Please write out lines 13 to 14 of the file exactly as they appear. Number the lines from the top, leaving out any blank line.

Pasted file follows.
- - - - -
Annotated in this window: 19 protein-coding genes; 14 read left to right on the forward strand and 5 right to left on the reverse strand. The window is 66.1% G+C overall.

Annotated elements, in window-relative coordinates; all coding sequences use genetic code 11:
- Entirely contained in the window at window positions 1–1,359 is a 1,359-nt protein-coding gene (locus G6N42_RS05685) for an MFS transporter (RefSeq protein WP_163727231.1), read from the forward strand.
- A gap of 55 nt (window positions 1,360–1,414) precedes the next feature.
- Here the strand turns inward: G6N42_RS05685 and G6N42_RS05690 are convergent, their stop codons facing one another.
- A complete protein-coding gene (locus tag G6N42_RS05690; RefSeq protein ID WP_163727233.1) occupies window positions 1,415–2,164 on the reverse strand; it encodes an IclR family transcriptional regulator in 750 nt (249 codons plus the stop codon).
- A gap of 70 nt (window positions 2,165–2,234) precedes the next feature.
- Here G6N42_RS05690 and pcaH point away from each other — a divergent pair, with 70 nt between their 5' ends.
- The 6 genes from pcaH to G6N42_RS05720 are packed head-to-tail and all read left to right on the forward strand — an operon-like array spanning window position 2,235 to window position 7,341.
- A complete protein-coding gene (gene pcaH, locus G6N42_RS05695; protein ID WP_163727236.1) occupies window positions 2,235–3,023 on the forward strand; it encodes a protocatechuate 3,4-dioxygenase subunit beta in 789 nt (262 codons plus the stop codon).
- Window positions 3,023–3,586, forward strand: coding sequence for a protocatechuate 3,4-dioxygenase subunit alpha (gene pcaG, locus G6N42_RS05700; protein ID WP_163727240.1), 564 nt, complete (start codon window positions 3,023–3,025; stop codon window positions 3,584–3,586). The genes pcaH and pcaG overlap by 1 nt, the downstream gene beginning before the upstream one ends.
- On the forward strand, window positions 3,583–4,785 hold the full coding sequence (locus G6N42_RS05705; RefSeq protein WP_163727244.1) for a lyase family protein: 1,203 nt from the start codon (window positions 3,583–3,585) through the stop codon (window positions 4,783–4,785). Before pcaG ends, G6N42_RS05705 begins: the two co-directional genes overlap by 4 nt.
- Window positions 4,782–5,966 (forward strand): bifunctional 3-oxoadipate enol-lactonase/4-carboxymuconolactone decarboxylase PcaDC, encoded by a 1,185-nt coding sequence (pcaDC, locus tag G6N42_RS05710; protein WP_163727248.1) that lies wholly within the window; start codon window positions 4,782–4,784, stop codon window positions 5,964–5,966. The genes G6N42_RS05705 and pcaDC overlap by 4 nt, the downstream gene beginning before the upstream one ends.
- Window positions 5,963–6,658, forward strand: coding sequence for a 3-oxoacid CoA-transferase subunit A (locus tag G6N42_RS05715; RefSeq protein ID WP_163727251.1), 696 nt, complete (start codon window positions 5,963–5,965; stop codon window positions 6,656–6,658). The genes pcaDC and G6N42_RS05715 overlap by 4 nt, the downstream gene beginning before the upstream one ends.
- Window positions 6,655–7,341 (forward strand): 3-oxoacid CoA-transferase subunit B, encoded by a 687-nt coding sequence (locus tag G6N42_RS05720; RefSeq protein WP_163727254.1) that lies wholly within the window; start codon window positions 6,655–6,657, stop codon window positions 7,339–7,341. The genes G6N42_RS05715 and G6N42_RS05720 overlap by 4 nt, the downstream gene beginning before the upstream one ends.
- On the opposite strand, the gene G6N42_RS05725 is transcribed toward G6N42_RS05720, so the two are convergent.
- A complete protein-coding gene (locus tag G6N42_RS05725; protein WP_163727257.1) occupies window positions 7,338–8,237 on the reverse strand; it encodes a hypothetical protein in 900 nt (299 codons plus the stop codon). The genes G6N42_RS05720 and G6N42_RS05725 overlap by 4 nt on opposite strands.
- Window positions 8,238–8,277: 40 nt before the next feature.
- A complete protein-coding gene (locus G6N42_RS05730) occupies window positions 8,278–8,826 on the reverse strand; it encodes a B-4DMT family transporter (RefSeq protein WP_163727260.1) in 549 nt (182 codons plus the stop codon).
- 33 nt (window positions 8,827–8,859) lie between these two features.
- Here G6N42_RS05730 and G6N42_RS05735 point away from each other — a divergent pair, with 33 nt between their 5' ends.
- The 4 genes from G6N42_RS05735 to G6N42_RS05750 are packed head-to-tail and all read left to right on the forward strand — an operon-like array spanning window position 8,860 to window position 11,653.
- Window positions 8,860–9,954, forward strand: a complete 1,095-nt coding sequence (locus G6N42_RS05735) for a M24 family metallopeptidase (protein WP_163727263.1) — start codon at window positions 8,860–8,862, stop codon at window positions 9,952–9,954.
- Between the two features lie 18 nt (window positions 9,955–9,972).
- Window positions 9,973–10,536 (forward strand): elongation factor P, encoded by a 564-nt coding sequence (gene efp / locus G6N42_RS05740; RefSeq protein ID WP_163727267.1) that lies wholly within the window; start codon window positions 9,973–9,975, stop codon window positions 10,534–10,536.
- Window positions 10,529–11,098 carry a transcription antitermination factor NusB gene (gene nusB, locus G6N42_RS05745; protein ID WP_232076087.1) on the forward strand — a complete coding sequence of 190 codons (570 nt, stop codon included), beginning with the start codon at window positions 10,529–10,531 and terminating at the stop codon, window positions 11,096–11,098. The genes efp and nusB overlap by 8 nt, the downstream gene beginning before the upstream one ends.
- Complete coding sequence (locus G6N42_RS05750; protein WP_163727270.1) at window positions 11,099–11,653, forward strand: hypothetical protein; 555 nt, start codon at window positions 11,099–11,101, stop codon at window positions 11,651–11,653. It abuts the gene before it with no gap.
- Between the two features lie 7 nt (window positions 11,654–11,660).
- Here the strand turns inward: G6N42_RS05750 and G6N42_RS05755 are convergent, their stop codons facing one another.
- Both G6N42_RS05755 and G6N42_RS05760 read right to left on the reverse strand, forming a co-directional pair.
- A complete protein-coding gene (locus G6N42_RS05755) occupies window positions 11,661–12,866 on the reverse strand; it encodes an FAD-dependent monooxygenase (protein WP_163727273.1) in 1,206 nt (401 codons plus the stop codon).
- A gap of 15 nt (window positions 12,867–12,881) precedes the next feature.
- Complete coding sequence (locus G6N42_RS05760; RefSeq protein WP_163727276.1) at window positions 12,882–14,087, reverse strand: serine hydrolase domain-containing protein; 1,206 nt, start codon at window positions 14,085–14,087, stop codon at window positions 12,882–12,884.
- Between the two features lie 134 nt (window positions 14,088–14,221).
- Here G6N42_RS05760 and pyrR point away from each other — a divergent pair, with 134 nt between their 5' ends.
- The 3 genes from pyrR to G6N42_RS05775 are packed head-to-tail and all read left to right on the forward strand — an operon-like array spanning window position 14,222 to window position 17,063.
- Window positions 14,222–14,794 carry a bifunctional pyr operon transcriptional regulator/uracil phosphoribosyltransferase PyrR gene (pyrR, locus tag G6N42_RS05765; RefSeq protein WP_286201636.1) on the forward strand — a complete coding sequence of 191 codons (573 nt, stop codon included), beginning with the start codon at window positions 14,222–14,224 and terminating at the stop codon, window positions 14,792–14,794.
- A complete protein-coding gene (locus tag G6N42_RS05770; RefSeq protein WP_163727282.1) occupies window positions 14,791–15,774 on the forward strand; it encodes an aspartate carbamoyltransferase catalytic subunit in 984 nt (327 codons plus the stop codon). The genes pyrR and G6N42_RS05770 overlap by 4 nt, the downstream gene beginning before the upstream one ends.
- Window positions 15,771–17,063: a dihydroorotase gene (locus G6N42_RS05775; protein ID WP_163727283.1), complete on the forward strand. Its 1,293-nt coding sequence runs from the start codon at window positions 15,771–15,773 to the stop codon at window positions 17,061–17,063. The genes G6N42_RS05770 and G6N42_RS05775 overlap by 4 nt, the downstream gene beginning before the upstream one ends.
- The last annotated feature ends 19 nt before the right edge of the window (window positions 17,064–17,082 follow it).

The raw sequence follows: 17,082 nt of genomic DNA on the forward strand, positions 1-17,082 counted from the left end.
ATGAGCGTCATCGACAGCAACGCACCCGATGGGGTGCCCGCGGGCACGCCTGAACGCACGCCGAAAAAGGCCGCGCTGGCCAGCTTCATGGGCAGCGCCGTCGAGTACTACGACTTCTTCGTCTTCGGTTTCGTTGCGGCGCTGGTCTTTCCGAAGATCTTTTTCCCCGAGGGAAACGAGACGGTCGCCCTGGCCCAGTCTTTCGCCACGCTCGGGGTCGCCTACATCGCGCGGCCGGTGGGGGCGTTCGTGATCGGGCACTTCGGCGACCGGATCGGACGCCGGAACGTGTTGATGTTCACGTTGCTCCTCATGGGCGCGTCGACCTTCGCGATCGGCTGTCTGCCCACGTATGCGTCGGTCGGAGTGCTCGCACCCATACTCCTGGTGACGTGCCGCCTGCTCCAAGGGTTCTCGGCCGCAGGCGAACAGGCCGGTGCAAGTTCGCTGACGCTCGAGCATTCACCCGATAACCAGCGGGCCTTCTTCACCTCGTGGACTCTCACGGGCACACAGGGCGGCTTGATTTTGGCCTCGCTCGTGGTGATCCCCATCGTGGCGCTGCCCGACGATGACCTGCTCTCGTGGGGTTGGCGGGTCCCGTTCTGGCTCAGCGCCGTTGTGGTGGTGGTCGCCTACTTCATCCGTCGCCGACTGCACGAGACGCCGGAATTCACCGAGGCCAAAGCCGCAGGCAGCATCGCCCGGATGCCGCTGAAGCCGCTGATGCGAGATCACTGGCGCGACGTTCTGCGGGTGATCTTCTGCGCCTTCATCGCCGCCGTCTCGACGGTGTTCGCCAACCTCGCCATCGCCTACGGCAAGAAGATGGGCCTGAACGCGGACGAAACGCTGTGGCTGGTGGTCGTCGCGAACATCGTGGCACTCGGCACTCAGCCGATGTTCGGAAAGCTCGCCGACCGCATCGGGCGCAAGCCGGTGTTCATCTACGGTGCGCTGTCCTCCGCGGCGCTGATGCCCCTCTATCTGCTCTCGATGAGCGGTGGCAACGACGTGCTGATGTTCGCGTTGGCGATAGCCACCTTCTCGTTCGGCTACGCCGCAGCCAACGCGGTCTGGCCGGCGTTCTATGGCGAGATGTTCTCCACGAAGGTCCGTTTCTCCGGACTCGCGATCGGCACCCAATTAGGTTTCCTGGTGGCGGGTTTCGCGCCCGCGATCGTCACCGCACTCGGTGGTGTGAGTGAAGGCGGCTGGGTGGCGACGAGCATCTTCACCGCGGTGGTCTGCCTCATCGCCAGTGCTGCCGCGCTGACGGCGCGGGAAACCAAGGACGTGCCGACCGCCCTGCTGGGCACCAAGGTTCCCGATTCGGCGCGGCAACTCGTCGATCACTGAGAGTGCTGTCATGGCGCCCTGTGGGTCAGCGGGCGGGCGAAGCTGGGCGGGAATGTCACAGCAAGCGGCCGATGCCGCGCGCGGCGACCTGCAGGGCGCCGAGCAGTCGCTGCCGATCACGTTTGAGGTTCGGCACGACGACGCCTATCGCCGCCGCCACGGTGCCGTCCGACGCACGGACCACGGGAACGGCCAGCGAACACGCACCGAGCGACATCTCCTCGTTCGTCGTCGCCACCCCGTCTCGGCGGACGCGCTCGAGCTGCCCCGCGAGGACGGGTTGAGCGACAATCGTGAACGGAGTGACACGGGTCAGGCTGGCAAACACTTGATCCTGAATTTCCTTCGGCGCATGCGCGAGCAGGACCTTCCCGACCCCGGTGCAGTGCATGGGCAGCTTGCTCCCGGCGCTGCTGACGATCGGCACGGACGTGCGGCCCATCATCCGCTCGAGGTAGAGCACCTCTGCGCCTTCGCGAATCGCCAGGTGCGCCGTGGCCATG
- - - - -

- Window positions 4,782–5,966 (forward strand): bifunctional 3-oxoadipate enol-lactonase/4-carboxymuconolactone decarboxylase PcaDC, encoded by a 1,185-nt coding sequence (pcaDC, locus tag G6N42_RS05710; protein WP_163727248.1) that lies wholly within the window; start codon window positions 4,782–4,784, stop codon window positions 5,964–5,966. The genes G6N42_RS05705 and pcaDC overlap by 4 nt, the downstream gene beginning before the upstream one ends.
- Window positions 5,963–6,658, forward strand: coding sequence for a 3-oxoacid CoA-transferase subunit A (locus tag G6N42_RS05715; RefSeq protein ID WP_163727251.1), 696 nt, complete (start codon window positions 5,963–5,965; stop codon window positions 6,656–6,658). The genes pcaDC and G6N42_RS05715 overlap by 4 nt, the downstream gene beginning before the upstream one ends.